His previous presidential bids were unsuccessful. The new president tried to strike a conciliatory note after his selection, telling legislators that the people were asking for a new political culture. “I want to start work from tomorrow with you. Let’s all join together,” he said. His opponent, Dullas Alahapperuma, said the country needed “healing”.

A former journalist and a cabinet minister under Rajapaksa, he was backed by the principal opposition party. “I hope the president and the new government will hear the cries of the people who are suffering,” he said.

Many opposition leaders have said the current parliament, where Rajapaksa’s party enjoys a majority, no longer reflects the people’s sentiments. “The wish of the people was to form an all-party government without Ranil Wickremesinghe,” said Rauff Hakeem, an opposition leader.

“There will be continuous unrest outside on the streets, and it will not subside.” Wickremesinghe, who became acting president after Rajapaksa fled last week, declared a state of emergency before the vote, giving security forces wide-ranging powers.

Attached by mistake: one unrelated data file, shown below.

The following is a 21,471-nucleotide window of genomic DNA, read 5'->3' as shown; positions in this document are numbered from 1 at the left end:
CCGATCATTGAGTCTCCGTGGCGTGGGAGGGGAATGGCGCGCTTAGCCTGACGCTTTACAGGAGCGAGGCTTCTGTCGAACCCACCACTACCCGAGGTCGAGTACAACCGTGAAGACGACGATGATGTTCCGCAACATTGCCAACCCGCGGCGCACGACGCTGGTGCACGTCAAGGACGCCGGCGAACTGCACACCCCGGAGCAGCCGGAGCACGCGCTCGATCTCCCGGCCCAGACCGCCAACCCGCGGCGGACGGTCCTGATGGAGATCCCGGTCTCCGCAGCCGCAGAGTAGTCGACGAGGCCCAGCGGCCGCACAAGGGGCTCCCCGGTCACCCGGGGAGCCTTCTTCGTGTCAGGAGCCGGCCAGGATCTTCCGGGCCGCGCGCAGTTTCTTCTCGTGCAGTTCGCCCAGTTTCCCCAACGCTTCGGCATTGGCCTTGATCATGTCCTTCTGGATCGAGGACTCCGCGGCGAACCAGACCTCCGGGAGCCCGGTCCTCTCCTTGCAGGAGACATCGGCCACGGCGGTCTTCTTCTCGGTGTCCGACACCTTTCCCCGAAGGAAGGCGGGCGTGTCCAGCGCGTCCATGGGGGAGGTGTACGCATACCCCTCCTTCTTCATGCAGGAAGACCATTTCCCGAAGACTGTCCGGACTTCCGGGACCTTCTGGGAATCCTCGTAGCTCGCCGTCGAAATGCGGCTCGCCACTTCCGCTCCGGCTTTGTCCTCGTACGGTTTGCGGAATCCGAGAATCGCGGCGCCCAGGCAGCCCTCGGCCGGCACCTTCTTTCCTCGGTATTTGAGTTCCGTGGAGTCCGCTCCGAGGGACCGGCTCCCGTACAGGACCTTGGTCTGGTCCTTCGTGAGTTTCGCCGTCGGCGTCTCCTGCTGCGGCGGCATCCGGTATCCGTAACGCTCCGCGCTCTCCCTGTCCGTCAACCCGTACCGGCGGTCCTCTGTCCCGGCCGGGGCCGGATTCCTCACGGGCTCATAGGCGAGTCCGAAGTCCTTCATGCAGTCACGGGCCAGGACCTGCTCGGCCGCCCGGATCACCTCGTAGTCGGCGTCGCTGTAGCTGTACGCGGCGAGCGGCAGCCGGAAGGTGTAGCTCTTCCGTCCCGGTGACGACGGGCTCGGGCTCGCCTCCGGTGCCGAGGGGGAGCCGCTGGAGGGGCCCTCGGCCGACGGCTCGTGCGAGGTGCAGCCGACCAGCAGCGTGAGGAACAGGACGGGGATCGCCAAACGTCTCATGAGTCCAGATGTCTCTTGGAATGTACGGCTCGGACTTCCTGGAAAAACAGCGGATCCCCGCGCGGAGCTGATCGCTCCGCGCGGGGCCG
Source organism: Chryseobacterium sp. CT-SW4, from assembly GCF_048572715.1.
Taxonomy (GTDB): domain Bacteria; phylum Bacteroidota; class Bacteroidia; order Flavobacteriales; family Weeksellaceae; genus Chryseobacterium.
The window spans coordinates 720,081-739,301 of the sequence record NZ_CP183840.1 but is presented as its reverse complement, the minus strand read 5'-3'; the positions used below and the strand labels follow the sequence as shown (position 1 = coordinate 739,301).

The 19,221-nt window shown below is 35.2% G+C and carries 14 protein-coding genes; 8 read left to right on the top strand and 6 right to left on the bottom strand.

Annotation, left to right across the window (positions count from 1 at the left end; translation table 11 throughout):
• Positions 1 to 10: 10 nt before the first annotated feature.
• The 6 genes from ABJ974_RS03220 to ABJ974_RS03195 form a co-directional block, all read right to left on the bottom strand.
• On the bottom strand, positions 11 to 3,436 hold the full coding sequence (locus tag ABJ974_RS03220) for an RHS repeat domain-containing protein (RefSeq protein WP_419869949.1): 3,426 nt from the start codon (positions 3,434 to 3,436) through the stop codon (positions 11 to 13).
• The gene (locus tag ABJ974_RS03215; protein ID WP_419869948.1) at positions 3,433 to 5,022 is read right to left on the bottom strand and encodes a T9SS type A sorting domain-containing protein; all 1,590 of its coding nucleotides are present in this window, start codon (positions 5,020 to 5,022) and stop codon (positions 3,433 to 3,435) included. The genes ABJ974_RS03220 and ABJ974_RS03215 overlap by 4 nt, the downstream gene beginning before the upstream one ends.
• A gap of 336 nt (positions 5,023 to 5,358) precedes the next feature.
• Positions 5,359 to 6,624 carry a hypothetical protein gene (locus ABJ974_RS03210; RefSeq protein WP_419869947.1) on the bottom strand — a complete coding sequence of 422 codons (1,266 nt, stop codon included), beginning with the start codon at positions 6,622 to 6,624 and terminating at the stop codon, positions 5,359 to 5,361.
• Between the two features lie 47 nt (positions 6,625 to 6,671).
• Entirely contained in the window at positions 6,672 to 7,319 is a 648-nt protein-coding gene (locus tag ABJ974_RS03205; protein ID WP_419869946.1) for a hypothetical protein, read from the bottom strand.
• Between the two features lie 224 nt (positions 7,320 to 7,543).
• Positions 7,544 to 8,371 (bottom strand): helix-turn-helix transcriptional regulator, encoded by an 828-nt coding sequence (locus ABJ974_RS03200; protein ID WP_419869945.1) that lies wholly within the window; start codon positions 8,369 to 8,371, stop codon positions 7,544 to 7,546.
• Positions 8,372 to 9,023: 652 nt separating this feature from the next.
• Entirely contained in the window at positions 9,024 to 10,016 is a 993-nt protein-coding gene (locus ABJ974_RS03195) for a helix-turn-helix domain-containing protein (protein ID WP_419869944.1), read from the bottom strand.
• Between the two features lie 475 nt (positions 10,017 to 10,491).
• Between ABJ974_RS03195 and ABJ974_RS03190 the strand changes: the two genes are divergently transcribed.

On Wednesday, security was beefed up around parliament in anticipation of more protests. In recent weeks demonstrators stormed and occupied the homes and offices of the president and the prime minister, demanding their resignations. Wickremesinghe had offered to step aside but did not.

His private home was destroyed when a mob set it on fire earlier in July. The protesters later withdrew from many of the buildings but have continued to camp at the presidential office.

On Wednesday morning, dozens of protesters sat on the steps of the colonial-era building in a silent protest as they watched the parliament vote on a large screen. “Even if (the vote is) over today, it’s not over. We have to ensure our demands are met,” a women’s rights activist who participated in the protests, Caryll Tozer, said. “To me, it is disheartening that someone rejected by the people made it to the top.”

Wickremesinghe denounced the protesters, calling them “fascists” for clashing with security forces on the streets of Colombo. “We cannot allow people who want to override the constitution to occupy the offices and houses,” he said in his capacity as acting president. “We have to protect the private citizens, too.”